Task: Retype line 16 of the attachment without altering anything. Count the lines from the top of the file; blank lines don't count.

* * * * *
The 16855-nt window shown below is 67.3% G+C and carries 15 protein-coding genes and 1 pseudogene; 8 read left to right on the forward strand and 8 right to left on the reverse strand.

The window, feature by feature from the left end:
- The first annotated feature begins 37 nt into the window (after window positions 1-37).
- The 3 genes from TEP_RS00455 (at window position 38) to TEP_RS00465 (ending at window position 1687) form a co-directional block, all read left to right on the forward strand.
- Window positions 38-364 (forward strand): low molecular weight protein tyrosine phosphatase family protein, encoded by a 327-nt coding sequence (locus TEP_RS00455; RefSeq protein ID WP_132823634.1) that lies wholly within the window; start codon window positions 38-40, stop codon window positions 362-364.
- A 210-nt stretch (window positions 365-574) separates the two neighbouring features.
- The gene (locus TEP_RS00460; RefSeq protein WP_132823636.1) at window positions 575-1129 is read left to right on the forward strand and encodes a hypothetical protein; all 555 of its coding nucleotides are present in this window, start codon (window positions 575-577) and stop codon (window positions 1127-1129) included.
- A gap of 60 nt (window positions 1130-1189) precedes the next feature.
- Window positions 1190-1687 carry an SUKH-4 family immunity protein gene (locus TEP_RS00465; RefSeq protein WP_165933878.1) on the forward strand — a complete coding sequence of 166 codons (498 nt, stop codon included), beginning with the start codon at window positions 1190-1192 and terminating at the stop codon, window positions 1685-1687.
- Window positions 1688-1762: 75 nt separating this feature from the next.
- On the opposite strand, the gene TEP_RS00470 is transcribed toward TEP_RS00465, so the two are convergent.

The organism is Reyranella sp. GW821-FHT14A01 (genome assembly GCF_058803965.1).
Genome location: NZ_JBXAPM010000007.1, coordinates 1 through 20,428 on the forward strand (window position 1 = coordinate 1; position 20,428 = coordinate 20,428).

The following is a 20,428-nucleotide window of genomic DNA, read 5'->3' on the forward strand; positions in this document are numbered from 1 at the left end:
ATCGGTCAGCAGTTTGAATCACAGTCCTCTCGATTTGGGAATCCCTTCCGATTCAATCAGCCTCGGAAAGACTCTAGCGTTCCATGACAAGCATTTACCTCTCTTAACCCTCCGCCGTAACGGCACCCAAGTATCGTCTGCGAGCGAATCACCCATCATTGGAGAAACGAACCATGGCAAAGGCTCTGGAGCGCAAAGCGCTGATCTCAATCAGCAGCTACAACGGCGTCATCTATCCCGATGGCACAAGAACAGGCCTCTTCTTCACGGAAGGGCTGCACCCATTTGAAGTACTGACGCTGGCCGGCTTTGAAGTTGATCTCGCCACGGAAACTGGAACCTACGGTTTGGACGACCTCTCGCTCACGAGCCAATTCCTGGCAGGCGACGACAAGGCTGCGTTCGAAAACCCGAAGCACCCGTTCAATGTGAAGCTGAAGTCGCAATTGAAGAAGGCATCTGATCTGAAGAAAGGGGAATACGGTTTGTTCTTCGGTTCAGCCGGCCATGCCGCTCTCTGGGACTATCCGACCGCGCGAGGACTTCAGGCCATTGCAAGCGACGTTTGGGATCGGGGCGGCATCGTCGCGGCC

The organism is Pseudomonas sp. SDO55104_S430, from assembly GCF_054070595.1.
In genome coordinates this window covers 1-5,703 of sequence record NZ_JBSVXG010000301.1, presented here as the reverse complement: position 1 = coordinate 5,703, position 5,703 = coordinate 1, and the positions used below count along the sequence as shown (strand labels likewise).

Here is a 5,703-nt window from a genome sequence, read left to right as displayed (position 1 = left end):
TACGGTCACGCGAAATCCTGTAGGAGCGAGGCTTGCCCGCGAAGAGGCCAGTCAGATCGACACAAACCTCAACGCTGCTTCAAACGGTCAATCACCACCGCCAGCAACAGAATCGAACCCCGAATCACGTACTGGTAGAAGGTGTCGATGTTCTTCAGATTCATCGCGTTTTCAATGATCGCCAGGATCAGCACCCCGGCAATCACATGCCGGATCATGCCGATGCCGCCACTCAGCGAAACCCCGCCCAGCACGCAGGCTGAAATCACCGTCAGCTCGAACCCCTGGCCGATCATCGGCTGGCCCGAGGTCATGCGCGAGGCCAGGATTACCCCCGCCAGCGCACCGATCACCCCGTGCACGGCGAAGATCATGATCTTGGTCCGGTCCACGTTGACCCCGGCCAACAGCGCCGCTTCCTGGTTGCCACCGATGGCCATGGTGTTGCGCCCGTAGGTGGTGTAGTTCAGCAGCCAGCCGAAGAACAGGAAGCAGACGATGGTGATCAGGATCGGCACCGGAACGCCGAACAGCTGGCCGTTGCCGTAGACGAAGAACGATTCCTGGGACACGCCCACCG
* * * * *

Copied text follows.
The organism is Pseudomonas sp. SDO55104_S430, from assembly GCF_054070595.1.